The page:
Unfortunately, mostly him, but we’re working on that diversity by brute force. We’re doing it as a country anyways. 

So let’s, let’s roll this back to the beginning of your career, how did you get into sales. And why did you stick with it all those years?

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How To Win More 7-Figure Deals

Dean Wiener is one of the best sales professionals that I have ever met. He has made a career out of listening to the customer’s needs, understanding the customer’s business, and helping his customer. Few professionals are as capable as Dean Wiener.

Brian Burns recently interviewed Dean. Brian has done a series of interviews with salespeople and sales management; even I have been interviewed by Brian. This is a great series for salespeople with less than 20 years of experience that want to truly improve their skill in their profession.

Check out the interview below

Top Sales People Want To Work On The Best Teams

Top Sales People Want To Work On The Best Teams

I recently met with one of my clients to discuss the company’s sales team. They had ten salespeople on their team.

Five of the salespeople had brought in about 40-45% of the company’s revenue, and two others also brought in about 40-45% of his revenue. A bigger problem, though, was the remaining three that only brought in 10-15%. Those three were dragging down the team.

The biggest problem that the President was starting to realize was that the top two performers were becoming disgruntled and would probably leave the company. As I did my initial interviews with these two, they confided in me they had become frustrated that every time the company needed more revenue, the challenge was given to them to bring it in the door.

To keep their spirits up, I told them that these challenges were an honor. Like in basketball, you have your best players on the floor when the score is tied, with a minute left in the 4th quarter. One of them replied, “But if the 7th man would have made his four free throws, two layups, and grabbed those two defensive rebounds in the 3rd quarter, the score wouldn’t be tied at the end.”

Great people want to be surrounded by great people. Top athletes want to play on the same team as other top athletes. Top salespeople want to work in the same company as other top salespeople.

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Four must-haves for a practical elevator pitch

Four must-haves for a practical elevator pitch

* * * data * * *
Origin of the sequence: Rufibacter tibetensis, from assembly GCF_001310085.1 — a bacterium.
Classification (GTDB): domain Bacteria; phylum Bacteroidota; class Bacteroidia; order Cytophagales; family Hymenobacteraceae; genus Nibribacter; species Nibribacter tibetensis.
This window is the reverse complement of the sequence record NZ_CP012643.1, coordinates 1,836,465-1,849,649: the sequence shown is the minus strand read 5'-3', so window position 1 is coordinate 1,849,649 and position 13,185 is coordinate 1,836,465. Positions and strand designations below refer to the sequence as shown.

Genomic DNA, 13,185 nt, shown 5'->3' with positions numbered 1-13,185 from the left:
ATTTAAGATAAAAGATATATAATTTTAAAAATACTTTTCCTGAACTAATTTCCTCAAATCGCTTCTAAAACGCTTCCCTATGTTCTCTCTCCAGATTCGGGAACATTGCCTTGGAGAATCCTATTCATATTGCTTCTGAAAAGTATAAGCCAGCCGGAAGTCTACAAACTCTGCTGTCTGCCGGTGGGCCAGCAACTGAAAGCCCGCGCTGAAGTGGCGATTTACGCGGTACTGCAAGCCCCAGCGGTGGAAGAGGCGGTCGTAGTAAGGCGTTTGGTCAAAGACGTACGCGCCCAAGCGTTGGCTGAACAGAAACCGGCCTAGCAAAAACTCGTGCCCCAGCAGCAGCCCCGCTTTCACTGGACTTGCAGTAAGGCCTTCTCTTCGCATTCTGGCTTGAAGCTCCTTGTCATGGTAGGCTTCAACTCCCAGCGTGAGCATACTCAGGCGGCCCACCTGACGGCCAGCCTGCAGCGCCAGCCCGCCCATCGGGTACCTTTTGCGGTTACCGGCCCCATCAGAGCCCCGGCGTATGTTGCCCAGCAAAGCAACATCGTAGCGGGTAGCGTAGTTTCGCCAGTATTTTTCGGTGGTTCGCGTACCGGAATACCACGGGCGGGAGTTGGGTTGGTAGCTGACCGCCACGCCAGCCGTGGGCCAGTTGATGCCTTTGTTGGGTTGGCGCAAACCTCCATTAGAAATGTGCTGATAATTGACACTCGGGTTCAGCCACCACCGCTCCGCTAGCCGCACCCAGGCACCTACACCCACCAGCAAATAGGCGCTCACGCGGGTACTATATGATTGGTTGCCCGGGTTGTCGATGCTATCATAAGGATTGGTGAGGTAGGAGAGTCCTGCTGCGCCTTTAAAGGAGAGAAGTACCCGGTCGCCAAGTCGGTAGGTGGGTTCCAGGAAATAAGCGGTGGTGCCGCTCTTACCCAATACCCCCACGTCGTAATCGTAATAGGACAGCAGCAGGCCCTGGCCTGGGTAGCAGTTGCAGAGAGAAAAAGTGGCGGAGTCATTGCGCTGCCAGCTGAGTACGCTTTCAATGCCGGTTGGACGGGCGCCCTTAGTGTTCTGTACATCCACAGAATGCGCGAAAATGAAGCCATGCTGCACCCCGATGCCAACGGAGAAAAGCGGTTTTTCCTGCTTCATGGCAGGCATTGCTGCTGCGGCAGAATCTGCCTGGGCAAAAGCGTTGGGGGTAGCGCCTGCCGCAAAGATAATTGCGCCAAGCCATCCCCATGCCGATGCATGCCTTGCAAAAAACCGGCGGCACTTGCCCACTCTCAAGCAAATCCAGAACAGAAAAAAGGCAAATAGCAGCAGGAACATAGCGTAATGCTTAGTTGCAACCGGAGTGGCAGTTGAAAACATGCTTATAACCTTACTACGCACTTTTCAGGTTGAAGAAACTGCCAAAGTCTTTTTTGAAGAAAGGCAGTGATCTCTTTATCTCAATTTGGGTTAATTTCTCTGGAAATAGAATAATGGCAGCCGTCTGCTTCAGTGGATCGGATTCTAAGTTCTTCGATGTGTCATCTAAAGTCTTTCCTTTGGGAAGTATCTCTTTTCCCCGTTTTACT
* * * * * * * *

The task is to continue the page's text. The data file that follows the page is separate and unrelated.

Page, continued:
It is critically important that the succinct time you have in the elevator is memorable because you just don’t know when you’ll get that chance again.

You are a young company. There are more companies out there that don’t do business with you than do business with you. While that is probably true of almost all companies, young or small companies take that anonymity to a new level – your market share is 0.0001%, and your mind share is not much better.

An elevator pitch is an answer to the benign question, “What do you do?” You can get that question at a cocktail mixer, a meetup, on the plane with the guy sitting next to you, or even on an elevator ride. If someone whom you don’t know asks about your company, they have expressed genuine interest. In reciprocity, you should be polite – not only in a succinct response but also in appreciation of their question. Emily Post says, “Etiquette requires the presumption of good until the contrary is proved.”

An elevator pitch is not a 5-minute oratory on your company; be polite by respecting their time and attention. Create innate curiosity with a narrative allowing your guest to follow a path of increasing value.

Your goal in an elevator pitch is to capture the interest and imagination of someone you have just met–in about the time it would take both of you to enter an elevator, travel down to the lobby level, and then cross the office building foyer together.

In that short walk together, you should communicate the essence of your message–succinctly and memorably–whether or not there’s an elevator involved or not.

I would be amazed if any startup told me that developing the elevator pitch is easy. Part of the problem tends to be where to stop. Do you talk about only the current deliverable capability? Do you mention all of the great work that is in the beta product that the developers are just finishing up? Do you talk about the great win that you closed last month? Do you talk about the aspirational stuff that your CTO is currently puzzling over, and you pitch to the latest VC?

1. Describe your business without using any (not even a little) jargon

The first words that come out of your mouth should be a brief and memorable description of your business. That means avoiding acronyms, corporate-speak, or tech talk. Your grandparents, your spouse, or your children should understand this first sentence or two. And then there’s “the pause” which I will explain later.

Focus on concrete words in your pitch, not abstract concepts. If possible, start with a firm metric that you deliver, such as, “We enable companies to set up their secure cloud infrastructure in less than 60 minutes.” Wow, that’s impactful!

The biggest mistake that I see young companies make is to include the word “AND” in their opening statement. The word AND implies that you do multiple things, hence confusing the direction of our elevator pitch, or even worse – going down too many rabbit holes. Boil up all of your AND phrases to one high-level statement. To give you an example, I will use Agile Stacks, a company that I helped as their Chief Revenue Officer, and what we could say (but thankfully do not say) with lots of AND statements:

  • We deliver infrastructure as code AND
  • we provide composable stacks of components AND
  • we manage the Kubernetes ecosystem AND